Despite the challenges from licensed conveyancers, it is believed that between 85% and 90% of the conveyancing market are solicitors. However, it is hard to tell how accurate this figure is. Of only 600,000-800,000 transactions last year (which includes remortgages), the largest Land Registry users include Enact and My Home Move.
Somewhere between 3,000 and 4,500 solicitors’ firms are dependent on conveyancing to remain solvent. Despite the perceived simplicity of this work, a large percentage of complaints and claims against solicitors relate to conveyancing matters.
The combination of the downturn in the housing market and economic uncertainty mean that many solicitors who depend on conveyancing for their livelihoods face an uncertain future.
The time has come for the profession to make sure that the excellent service and professional guarantee offered by solicitors is recognised by the profession and the public. That is why the Law Society launched our residential conveyancing scheme (CQS) earlier this year. We want to do what we can to make sure that solicitors who are committed to practising excellence and high professional standards stand out in a crowded market.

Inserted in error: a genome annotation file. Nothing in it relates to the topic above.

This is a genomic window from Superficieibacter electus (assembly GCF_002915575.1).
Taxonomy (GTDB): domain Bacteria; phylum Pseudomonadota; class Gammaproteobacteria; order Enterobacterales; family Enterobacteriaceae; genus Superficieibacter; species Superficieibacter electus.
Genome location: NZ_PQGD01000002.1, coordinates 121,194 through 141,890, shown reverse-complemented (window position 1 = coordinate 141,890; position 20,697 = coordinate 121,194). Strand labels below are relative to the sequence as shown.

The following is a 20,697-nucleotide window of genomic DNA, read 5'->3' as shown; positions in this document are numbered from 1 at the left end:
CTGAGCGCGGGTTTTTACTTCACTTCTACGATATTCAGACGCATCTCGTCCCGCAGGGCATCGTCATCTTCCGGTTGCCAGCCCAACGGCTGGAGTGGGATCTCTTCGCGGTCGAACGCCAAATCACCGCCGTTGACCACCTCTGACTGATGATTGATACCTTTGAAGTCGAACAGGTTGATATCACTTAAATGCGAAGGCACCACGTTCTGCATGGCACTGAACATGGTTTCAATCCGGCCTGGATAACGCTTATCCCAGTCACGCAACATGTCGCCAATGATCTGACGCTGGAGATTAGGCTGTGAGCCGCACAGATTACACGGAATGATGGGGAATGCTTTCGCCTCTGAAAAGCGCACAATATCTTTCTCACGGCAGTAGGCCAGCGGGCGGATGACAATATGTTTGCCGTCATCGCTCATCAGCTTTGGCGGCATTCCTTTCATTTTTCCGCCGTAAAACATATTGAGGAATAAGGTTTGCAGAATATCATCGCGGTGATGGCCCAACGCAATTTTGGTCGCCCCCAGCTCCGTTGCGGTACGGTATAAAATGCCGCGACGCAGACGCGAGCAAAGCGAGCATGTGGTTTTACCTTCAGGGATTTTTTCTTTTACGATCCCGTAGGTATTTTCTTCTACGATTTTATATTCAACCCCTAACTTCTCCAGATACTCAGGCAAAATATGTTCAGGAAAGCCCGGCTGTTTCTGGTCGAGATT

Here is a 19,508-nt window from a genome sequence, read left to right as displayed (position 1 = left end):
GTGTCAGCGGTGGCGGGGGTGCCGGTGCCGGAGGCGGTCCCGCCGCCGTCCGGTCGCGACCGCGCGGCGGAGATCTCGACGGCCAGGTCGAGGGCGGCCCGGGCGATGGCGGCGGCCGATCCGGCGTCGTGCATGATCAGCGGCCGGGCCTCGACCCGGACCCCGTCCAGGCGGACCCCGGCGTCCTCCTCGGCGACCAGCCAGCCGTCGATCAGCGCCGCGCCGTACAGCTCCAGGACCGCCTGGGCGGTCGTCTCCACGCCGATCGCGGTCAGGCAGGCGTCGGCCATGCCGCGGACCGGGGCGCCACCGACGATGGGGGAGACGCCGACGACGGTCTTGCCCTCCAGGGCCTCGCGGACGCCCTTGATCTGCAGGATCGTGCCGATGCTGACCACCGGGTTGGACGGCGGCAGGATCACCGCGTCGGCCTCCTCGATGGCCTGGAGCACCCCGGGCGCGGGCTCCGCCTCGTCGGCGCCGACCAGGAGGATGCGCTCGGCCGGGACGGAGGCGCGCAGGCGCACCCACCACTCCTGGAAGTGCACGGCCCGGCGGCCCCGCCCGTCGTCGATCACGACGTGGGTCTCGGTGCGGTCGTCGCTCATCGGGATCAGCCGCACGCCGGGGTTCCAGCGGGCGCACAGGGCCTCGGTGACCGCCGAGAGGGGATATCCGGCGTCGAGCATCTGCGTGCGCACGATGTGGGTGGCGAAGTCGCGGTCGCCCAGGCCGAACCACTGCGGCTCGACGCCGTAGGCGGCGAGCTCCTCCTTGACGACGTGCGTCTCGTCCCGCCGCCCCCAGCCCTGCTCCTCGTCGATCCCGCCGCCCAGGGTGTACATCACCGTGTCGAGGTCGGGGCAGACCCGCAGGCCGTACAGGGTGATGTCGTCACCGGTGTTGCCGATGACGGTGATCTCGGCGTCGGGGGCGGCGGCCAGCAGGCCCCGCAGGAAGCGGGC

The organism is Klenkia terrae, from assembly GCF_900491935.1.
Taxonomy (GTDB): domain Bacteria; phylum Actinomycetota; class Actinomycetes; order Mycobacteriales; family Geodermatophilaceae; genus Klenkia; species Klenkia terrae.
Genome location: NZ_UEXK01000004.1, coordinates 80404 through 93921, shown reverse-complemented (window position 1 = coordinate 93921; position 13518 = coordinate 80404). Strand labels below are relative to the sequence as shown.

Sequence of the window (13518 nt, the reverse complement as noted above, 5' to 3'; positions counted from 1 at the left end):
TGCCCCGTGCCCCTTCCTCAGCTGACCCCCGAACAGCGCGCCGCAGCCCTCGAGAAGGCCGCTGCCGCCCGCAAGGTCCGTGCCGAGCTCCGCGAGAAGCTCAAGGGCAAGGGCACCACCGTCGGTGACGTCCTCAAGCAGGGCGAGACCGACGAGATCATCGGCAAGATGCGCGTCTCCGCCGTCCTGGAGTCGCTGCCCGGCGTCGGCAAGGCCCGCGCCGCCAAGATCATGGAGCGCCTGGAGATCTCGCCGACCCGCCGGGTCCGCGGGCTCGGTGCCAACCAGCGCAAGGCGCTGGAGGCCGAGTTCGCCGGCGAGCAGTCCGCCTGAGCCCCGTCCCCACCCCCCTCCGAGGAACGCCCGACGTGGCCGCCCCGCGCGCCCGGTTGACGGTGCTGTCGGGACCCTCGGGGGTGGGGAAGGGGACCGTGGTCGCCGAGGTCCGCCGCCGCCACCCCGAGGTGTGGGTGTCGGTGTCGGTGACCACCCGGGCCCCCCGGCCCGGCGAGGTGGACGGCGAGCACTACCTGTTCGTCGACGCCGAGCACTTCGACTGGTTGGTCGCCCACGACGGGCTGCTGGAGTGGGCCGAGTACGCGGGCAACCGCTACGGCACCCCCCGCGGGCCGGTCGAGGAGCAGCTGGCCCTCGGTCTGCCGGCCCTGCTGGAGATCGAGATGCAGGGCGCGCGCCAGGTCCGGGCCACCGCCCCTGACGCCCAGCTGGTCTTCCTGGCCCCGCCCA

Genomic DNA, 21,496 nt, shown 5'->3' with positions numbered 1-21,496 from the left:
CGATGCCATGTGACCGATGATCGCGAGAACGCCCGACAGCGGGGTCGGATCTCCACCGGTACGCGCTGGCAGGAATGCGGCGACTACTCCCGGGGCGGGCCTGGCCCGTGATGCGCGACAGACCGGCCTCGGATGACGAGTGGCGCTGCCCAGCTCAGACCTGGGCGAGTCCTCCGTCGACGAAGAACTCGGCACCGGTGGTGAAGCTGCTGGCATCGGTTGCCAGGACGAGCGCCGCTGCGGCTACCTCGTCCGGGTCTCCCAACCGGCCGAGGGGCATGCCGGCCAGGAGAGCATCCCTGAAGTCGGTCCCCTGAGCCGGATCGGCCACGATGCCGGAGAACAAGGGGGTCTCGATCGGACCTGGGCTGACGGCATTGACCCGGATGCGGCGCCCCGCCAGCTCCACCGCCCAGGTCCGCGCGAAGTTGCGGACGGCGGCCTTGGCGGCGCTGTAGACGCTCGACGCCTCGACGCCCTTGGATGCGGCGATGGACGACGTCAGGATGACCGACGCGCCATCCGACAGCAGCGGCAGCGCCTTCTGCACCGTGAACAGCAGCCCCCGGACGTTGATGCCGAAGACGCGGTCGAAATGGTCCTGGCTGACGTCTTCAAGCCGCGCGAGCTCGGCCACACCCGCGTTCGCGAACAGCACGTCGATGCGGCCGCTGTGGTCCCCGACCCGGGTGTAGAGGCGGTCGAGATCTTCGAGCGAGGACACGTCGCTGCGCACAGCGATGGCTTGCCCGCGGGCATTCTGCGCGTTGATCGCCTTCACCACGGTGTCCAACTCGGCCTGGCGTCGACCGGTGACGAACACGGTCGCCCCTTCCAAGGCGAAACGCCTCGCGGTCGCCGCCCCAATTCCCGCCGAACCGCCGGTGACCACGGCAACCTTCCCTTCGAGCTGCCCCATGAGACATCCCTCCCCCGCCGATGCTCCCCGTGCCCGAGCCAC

The idea of a scheme was initiated by the Law Society Property Section Executive Committee which foresaw the difficult circumstances many firms now find themselves in. They also recognised the need to protect the current market share from competitors by establishing a quality mark that could be marketed to the public as a badge of excellence.
Crucially, for practitioners, the CQS will also help with the problem experienced by some smaller firms relating to mortgage lenders and professional indemnity insurers, which have identified smaller firms as being too great a risk to use or protect. The CQS will help address that by making it possible for both lenders and insurers to know that they are dealing with high-quality solicitors at minimal cost and difficulty to themselves.
For a variety of reasons, licensed conveyancers are currently seen as less of a risk in the context of mortgage fraud. The success of CQS through membership of the scheme may offer the only prospect for some firms to remain in the market.